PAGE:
Pakistan is facing numerous socio-economic challenges including poverty, terrorism, water scarcity among many others, however, the most complex challenge likely to impact our current and future generations is climate change. The signs are already visible on our society, most prominent of which is the extreme flooding during recent years. According to the Oxfam International, in 2010, Pakistan faced the worst ever natural disaster, in its history, in the form of flooding which claimed one-fifth of the geographical area and affected almost 20 million people.
Similarly, as per the Action Aid, in 2011, floods again devastated a million houses, affecting over 6 million people and sadly destroying 4.5 million acres of land respectively. Unfortunately, it did not end there as Pakistan was hit by another flood in year 2012. This back to back flooding made the resilience of masses more fragile and thus increased the overall poverty in Pakistan.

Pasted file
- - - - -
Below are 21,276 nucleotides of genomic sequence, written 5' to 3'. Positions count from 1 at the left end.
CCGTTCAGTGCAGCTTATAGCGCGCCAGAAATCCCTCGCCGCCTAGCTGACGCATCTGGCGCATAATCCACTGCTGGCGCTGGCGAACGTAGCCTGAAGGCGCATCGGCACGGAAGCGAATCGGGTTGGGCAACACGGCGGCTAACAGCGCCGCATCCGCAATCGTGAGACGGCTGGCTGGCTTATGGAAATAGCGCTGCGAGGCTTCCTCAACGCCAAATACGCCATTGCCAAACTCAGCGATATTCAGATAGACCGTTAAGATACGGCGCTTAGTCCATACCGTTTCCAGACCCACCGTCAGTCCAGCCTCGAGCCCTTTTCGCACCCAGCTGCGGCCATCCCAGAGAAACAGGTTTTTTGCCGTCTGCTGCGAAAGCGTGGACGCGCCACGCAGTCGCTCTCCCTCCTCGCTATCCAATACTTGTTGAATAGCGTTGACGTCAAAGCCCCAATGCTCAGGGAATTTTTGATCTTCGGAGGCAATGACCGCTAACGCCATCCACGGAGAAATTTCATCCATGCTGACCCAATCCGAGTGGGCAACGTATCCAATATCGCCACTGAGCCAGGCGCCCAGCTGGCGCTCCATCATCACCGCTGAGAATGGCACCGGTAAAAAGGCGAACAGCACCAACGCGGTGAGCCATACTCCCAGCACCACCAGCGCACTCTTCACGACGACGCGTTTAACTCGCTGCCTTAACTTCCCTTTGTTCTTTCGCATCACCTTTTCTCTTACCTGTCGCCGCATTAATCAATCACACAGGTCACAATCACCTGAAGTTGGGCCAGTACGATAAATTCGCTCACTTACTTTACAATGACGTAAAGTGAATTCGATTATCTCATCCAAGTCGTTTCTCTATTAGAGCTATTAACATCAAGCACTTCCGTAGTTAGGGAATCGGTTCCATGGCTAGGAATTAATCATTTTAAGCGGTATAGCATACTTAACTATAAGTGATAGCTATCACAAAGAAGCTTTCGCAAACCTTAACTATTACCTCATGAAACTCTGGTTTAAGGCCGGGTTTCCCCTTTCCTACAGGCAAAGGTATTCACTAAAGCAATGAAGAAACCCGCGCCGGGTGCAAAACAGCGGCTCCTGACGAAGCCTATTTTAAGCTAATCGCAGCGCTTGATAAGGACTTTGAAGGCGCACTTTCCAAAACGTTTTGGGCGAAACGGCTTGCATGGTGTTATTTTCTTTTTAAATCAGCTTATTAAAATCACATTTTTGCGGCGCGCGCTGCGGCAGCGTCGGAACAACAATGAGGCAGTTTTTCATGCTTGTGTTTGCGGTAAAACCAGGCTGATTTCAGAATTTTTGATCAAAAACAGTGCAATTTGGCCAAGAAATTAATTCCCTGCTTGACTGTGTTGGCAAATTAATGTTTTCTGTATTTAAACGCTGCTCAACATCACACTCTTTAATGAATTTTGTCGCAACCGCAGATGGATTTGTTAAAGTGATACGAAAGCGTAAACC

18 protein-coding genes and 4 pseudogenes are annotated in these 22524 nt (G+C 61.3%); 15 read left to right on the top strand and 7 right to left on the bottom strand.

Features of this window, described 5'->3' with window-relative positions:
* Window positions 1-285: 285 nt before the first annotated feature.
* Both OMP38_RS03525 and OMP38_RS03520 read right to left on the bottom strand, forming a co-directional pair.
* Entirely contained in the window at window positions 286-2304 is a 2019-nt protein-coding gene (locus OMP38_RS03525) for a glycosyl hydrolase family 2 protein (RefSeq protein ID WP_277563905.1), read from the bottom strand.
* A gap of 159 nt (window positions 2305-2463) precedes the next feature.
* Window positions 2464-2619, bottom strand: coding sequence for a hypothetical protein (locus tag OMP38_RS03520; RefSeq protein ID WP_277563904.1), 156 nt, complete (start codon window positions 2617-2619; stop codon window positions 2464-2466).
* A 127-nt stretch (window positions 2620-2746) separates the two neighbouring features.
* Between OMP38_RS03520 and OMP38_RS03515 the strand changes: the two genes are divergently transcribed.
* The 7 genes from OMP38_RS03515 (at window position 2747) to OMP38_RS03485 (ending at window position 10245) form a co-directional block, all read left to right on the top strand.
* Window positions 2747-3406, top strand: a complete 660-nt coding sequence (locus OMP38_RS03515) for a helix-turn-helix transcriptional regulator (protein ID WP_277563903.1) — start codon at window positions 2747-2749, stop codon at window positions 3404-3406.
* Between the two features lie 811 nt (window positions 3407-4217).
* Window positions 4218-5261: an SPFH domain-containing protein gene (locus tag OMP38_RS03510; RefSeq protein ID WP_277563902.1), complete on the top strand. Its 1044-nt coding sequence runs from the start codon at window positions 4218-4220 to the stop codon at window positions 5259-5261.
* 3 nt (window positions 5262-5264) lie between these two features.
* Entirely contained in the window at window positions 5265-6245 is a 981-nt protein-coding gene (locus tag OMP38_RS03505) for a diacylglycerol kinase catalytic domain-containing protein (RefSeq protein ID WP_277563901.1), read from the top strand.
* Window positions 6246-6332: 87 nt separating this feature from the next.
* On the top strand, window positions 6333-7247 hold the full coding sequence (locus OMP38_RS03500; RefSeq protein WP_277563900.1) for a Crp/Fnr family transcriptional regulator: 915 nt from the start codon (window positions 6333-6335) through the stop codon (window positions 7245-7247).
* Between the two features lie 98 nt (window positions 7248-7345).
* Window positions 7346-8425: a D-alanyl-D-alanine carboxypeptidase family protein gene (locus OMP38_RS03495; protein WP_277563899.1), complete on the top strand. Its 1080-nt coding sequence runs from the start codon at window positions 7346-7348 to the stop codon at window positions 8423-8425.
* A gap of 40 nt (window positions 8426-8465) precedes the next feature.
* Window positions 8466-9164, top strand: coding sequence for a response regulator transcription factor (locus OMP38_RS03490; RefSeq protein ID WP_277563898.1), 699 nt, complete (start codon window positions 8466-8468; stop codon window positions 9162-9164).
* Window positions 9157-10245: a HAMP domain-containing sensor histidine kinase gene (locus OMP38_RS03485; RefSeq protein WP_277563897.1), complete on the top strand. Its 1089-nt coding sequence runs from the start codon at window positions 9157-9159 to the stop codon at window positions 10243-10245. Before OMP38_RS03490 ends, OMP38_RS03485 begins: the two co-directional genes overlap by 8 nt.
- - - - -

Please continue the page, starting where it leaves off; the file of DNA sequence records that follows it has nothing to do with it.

Sadly, the situation mentioned is just the tips of the iceberg, as Germanwatch organisation in its Global Climate Risk Index 2014 report, categorised Pakistan among the countries most affected by climate change in 2012 and accordingly placed it at third position. The same report highlighted the fact that Pakistan lost over USD 6087 million in terms of absolute losses in 2012 and the statistics were more or less the same for the year before as well. According to a 2006 World Bank report “Pakistan Strategic Country Environmental Assessment” the country secured the bottom place in Environmental Sustainability Index (ESI) in South Asia due to exponential growth in population, a pro-pollution industrial infrastructure in place, mismanagement of natural resources and an inadequate ability to deal with environmental stress. It further suggested that environmental degradation is responsible for 6 percent of gross domestic product (GDP) loss to Pakistan on an annual basis. Moreover, it promptly highlights that almost two-fifth of the irrigated land is negatively impacted either due to salinity or water logging. The report promptly points out, that despite having similar agro-climatic conditions, Egypt’s wheat yields are three times higher than Pakistan. The same report then adds that mangrove cover has decreased from 160,000 ha in 1990 to 106,000 ha in 2003 respectively. This loss of mangrove cover has caused financial damages of worth USD 125 million to Pakistan and has affected over 135,000 people respectively. According to Climate Asia, an initiative of BBC Media Action, 27% of the Pakistani citizens are seriously worried about not having adequate food to eat and similarly, 14% lack access to adequate clean drinking water. Sadly, climate change will make situation more complex as in case of above average rainfall, there will be flooding which will destroy cash crops, as happened previously. The vice-versa scenario will further amplify stress on water availability, consequently, reducing the overall agricultural productivity.